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Lecture 7

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Simone Walker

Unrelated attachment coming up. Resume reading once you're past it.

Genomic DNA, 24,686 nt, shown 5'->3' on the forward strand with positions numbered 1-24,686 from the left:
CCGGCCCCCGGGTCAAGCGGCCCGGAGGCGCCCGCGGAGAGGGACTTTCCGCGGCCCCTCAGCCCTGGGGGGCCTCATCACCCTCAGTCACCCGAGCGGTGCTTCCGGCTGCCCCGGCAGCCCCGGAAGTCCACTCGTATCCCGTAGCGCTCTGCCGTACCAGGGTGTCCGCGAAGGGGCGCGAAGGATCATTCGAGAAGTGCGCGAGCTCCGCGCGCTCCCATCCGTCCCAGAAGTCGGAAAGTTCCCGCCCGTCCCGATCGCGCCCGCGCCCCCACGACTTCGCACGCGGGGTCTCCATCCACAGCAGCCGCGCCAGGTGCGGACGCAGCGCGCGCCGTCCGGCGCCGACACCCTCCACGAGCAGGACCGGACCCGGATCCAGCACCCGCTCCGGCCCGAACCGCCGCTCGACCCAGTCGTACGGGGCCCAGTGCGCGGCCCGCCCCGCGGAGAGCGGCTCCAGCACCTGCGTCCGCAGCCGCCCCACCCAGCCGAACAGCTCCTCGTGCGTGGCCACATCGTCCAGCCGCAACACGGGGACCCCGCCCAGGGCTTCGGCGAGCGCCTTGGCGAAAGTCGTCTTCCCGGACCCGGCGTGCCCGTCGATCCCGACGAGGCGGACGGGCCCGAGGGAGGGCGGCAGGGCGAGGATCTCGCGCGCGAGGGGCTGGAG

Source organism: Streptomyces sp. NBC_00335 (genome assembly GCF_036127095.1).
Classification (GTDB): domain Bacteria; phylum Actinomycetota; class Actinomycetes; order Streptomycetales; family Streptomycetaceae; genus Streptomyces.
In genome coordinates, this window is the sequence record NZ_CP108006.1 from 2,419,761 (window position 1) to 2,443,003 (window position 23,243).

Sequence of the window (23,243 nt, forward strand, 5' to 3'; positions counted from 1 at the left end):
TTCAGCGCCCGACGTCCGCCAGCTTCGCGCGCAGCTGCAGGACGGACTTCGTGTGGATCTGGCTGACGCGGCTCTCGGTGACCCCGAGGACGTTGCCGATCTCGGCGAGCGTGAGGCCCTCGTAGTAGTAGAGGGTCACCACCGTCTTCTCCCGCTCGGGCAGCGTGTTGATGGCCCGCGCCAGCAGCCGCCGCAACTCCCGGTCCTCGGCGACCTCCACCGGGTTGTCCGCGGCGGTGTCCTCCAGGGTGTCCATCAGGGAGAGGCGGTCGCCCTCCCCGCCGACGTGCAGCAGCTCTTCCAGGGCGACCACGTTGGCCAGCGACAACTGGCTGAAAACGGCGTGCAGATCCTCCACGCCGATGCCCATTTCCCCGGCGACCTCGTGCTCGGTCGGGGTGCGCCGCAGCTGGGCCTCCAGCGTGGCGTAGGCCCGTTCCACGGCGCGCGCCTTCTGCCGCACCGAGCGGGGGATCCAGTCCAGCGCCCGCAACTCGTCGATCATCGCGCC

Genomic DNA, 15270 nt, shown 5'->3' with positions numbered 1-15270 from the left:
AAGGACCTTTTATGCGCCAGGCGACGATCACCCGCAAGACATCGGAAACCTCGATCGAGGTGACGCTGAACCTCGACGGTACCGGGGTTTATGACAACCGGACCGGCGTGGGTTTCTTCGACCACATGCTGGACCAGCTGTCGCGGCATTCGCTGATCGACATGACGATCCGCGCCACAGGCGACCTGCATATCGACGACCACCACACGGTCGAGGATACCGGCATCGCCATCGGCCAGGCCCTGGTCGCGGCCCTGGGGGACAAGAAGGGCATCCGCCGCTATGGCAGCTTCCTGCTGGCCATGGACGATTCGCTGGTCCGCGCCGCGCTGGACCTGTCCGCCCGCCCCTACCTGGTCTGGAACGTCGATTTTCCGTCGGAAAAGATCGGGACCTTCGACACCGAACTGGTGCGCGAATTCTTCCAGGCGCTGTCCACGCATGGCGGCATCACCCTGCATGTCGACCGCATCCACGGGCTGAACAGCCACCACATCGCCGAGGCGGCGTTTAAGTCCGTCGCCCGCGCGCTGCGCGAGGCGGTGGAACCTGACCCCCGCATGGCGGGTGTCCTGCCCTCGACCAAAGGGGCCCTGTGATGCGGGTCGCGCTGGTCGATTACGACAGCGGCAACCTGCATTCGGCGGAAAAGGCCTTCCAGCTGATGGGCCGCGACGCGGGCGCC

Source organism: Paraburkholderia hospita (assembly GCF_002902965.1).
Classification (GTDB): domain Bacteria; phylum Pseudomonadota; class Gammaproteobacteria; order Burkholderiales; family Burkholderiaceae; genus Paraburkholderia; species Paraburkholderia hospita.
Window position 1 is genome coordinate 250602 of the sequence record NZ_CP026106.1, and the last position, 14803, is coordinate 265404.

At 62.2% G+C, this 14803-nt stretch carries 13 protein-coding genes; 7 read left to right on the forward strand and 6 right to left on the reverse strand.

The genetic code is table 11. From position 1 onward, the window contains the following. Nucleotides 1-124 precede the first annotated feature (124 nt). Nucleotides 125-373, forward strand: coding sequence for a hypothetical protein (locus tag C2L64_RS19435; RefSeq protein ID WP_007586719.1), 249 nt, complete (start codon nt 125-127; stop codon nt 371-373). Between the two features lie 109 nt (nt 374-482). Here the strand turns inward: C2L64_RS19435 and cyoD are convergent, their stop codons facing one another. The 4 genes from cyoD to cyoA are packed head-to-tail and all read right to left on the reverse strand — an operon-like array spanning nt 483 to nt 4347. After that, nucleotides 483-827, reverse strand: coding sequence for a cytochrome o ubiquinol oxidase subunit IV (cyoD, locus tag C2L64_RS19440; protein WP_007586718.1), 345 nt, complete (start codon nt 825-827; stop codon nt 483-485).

1Psy321 Lecture 7 March 14 2014Culture PersonalityThe SelfLecture OutlineCulturePersonalityThe FiveFactor ModelCulturespecific personalitiesCultureThe selfIndependent and interdependent selfconstrual theoryCulture selfesteem selfenhancement and attribution stylesWhat is PersonalityA set of relatively enduring behavioural and cognitive characteristics traits and predispositions So personality is relatively stable according to this definition Researchers say that personality doesnt change much after adolescence Take them with you into different situations contexts and interactions with othersContribute to individual differences among individuals So personality is what makes us different from each otherAmerican psychology westernA fundamental or core personality exists and is relatively stable across different contexts situations and time So it doesnt change because of social situations and it becomes crystallized according to American culture But in other cultures Stable traits are less important than situational or contextual variations More emphasis on the situations which determine how the person behaves Trait one of the ways of conceptualizing personalityA characteristic or quality distinguishing a person So personality is based upon traits which make us different from each otherIdentity another way of conceptualizing personalityCollection of perceived roles aggregate roles life experiences narratives values and motives Identity includes traits but it is more than thatit includes the roles you play your life experiences life stories that help you find meaning motivations etc Perspectives on Personality two main ways of thinking about how a Personality as universal eticRooted in the study of traits So stable across time and situation According to this culture does not play a roleeveryone has personality traits regardless of the culture Personality organization and dimensions are universal and somewhat biologically innatePersonality as culturespecific emicIndigenous personalitiesDifferences across people emerge from cultures for example due to different values So personality is dependent upon culture according to this viewPersonality depends on the cultures in which they exist CrossCultural Measurement of Personality implicationsEtic 2Personality can be measured in similar way across culturesCrosscultural comparisons of measurementsEmicBecause cultures differ and personality is rooted in culture so it will be Difficult if not impossible to create valid measures of personality across culturesEticWe all have same traits but different level of those traits so it assumes conceptual equivalenceAssumes conceptual equivalence so traits have the same meaning across culturesMeasures must be reliable and valid across culturesMost measures originally developed in a single language and culture So we cannot assume that our measures will be equally valid across cultures or if they will be reliable across cultures If there is no psychometric equivalence then you cant make a comparison accurately across culturesA lot of work goes into examining and ensuring sound psychometric properties of a measureEx Testretest reliability internal consistency splithalf reliability convergent divergent predictive validities replicability of factor structureFor reliability we can look at internal consistencya measure based on the correlations between different items on the same test or the same subscale on a larger test It measures whether several items that propose to measure the same general construct produce similar scores For example if a respondent expressed agreement with the statements I like to ride bicycles and Ive enjoyed riding bicycles in the past and disagreement with the statement I hate bicycles this would be indicative of good internal consistency of the testTest retest reliability Testretest reliability is a measure of the consistency of a psychological test or assessment This kind of reliability is used to determine the consistency of a test across time Testretest reliability is measured by administering a test twice at two different points in time Parallel form split half reliability an evaluation of the internal consistency of a test by splitting test items randomly into two halves and comparing participants performance on the two halves The two scores should correlate highly if the test is internally reliableConvergent validity refers to the degree to which two measures of constructs that theoretically should be related are in fact relatedFor instance to show the convergent validity of a test of mathematics skills the scores on the test can be correlated with scores on other tests that are also designed to measure basic mathematics ability High correlations between the test scores would be evidence of convergent validityDivergent validity tests whether concepts or measurements that are supposed to be unrelated are in fact unrelatedPredictive validityis the extent to which a score on a scale or test predicts scores on some criterion measure For example the validity of a cognitive test for job performance is the correlation between test scores and for example supervisor performance ratings Such a cognitive
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